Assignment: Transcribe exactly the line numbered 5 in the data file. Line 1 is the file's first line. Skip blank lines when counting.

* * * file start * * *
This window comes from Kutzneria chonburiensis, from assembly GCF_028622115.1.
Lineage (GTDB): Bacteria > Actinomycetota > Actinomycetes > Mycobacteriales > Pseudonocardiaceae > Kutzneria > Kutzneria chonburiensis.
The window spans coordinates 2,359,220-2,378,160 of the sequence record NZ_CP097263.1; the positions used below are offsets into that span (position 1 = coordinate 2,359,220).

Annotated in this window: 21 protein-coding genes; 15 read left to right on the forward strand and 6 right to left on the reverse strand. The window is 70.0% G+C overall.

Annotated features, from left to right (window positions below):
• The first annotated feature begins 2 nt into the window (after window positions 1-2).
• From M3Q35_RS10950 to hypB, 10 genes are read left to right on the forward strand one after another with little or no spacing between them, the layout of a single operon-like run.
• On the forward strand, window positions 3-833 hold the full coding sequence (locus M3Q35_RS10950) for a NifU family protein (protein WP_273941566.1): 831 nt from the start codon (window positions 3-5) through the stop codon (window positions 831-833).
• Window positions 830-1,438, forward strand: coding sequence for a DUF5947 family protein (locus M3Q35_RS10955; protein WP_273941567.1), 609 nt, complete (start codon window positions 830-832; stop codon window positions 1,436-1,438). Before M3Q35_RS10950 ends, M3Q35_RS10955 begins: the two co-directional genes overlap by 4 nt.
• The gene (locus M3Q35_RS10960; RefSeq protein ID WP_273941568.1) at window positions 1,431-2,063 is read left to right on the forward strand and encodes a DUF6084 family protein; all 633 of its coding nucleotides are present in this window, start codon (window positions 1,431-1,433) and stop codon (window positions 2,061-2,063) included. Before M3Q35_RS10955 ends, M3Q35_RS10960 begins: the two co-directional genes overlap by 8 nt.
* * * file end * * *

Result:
Annotated features, from left to right (window positions below):